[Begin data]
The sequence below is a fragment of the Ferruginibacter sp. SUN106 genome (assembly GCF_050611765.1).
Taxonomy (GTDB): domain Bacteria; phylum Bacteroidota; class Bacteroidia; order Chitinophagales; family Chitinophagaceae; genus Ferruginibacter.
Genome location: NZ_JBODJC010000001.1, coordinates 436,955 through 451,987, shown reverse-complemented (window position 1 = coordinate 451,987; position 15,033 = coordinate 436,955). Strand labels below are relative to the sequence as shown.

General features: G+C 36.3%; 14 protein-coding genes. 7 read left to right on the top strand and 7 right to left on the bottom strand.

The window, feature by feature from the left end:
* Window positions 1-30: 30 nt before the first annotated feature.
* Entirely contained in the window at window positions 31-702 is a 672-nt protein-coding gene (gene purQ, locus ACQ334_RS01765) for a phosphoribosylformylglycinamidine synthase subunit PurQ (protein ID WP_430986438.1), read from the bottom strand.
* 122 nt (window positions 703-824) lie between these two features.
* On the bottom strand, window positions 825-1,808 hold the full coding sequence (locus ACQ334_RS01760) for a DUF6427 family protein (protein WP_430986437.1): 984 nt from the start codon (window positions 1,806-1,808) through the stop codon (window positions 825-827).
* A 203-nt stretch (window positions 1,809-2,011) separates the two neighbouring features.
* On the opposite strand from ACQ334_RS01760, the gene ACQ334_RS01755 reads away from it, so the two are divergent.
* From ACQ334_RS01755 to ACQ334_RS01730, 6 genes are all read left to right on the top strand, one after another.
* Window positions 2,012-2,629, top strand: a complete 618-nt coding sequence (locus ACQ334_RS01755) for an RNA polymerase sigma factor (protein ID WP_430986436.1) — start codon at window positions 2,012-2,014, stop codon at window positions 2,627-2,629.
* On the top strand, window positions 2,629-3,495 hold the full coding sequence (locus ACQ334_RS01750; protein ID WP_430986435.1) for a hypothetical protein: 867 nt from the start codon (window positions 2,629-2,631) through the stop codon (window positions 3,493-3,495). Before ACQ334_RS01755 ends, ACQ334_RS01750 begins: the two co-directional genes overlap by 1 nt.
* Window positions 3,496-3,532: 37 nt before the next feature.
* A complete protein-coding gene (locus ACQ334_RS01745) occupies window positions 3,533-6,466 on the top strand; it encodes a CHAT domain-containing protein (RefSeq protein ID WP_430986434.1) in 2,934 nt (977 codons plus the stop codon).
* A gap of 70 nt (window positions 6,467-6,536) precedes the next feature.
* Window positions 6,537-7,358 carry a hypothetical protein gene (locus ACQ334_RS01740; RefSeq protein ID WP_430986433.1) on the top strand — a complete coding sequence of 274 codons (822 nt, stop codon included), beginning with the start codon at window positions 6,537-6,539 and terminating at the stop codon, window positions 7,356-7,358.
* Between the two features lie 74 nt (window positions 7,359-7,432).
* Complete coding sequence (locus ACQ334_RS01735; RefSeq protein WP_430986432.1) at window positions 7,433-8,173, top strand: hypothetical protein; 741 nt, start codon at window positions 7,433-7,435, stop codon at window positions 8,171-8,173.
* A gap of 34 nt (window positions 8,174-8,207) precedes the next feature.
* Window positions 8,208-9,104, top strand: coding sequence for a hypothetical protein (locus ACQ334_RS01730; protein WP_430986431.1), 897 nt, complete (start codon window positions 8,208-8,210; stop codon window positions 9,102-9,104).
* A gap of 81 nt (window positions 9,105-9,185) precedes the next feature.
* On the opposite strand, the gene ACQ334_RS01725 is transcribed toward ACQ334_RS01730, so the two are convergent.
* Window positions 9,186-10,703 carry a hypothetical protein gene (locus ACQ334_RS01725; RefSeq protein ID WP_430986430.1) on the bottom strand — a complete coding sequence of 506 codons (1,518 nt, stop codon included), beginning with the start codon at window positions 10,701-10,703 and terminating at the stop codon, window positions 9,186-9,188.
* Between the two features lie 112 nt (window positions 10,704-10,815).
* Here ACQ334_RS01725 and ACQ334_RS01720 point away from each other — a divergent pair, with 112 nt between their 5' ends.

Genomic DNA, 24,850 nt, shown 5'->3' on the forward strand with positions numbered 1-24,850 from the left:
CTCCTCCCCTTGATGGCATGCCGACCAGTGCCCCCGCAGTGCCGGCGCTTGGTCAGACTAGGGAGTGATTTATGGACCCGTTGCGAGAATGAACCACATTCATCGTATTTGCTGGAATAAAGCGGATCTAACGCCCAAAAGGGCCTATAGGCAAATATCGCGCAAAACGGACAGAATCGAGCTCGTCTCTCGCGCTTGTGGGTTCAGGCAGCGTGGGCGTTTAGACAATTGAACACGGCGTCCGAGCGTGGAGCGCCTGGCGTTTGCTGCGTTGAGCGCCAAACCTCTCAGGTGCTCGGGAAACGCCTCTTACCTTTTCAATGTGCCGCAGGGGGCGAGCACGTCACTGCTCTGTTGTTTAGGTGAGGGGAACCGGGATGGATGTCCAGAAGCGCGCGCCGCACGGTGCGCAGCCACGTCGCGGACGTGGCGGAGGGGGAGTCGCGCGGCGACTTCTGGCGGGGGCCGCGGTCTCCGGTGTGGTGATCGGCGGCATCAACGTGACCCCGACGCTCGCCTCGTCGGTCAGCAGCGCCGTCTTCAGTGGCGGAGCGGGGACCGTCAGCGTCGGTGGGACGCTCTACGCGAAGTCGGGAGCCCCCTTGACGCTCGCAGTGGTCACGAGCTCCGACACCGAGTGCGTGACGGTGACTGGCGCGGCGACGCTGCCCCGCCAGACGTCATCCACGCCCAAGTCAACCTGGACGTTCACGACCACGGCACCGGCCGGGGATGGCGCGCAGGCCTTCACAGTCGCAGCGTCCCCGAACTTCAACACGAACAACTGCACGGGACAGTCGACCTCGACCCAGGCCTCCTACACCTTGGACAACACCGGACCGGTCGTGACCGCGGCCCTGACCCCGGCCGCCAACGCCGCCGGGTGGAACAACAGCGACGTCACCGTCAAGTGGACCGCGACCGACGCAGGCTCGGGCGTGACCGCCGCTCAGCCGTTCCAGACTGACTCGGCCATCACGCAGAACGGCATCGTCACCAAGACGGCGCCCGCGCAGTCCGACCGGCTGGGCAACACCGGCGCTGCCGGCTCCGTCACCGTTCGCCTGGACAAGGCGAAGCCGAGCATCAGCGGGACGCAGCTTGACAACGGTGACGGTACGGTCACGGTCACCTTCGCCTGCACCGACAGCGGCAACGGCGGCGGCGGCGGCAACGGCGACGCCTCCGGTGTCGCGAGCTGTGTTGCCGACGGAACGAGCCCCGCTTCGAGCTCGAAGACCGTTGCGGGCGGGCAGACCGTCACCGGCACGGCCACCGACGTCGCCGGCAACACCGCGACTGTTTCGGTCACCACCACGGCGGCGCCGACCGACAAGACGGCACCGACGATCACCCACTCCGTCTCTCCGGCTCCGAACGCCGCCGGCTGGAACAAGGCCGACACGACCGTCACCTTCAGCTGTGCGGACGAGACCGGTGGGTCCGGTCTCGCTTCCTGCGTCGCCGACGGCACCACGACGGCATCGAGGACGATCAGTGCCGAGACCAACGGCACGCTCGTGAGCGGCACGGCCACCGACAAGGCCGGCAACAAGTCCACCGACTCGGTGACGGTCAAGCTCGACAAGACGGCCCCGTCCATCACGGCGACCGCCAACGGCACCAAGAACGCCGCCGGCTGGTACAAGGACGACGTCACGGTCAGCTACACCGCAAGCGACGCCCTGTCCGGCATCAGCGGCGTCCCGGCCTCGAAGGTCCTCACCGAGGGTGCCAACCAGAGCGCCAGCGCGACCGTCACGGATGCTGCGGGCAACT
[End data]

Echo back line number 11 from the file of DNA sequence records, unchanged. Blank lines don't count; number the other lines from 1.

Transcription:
* On the opposite strand from ACQ334_RS01760, the gene ACQ334_RS01755 reads away from it, so the two are divergent.